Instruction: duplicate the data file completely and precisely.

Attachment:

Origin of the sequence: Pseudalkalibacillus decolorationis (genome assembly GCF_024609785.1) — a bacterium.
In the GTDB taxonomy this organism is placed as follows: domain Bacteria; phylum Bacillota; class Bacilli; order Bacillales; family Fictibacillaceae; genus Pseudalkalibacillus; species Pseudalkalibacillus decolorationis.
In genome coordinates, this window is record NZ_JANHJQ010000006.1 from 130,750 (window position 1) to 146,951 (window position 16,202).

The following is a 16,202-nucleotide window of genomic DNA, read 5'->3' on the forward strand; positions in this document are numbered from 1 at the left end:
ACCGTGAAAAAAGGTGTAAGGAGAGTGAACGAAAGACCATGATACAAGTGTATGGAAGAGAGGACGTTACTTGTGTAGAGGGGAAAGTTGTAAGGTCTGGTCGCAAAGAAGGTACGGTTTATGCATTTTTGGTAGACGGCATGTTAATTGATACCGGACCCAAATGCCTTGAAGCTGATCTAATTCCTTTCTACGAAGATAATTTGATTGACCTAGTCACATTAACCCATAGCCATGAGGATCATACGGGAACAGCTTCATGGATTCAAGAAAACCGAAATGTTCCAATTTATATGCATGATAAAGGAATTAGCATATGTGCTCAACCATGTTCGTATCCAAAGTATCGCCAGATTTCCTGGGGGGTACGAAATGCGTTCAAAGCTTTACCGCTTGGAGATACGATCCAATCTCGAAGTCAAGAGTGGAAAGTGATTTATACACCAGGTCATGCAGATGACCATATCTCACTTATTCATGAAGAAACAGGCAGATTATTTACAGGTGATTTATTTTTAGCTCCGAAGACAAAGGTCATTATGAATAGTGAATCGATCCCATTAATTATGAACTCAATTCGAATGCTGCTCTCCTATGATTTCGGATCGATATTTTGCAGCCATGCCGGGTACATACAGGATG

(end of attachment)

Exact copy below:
Origin of the sequence: Pseudalkalibacillus decolorationis (genome assembly GCF_024609785.1) — a bacterium.
In the GTDB taxonomy this organism is placed as follows: domain Bacteria; phylum Bacillota; class Bacilli; order Bacillales; family Fictibacillaceae; genus Pseudalkalibacillus; species Pseudalkalibacillus decolorationis.
In genome coordinates, this window is record NZ_JANHJQ010000006.1 from 130,750 (window position 1) to 146,951 (window position 16,202).

The following is a 16,202-nucleotide window of genomic DNA, read 5'->3' on the forward strand; positions in this document are numbered from 1 at the left end:
ACCGTGAAAAAAGGTGTAAGGAGAGTGAACGAAAGACCATGATACAAGTGTATGGAAGAGAGGACGTTACTTGTGTAGAGGGGAAAGTTGTAAGGTCTGGTCGCAAAGAAGGTACGGTTTATGCATTTTTGGTAGACGGCATGTTAATTGATACCGGACCCAAATGCCTTGAAGCTGATCTAATTCCTTTCTACGAAGATAATTTGATTGACCTAGTCACATTAACCCATAGCCATGAGGATCATACGGGAACAGCTTCATGGATTCAAGAAAACCGAAATGTTCCAATTTATATGCATGATAAAGGAATTAGCATATGTGCTCAACCATGTTCGTATCCAAAGTATCGCCAGATTTCCTGGGGGGTACGAAATGCGTTCAAAGCTTTACCGCTTGGAGATACGATCCAATCTCGAAGTCAAGAGTGGAAAGTGATTTATACACCAGGTCATGCAGATGACCATATCTCACTTATTCATGAAGAAACAGGCAGATTATTTACAGGTGATTTATTTTTAGCTCCGAAGACAAAGGTCATTATGAATAGTGAATCGATCCCATTAATTATGAACTCAATTCGAATGCTGCTCTCCTATGATTTCGGATCGATATTTTGCAGCCATGCCGGGTACATACAGGATG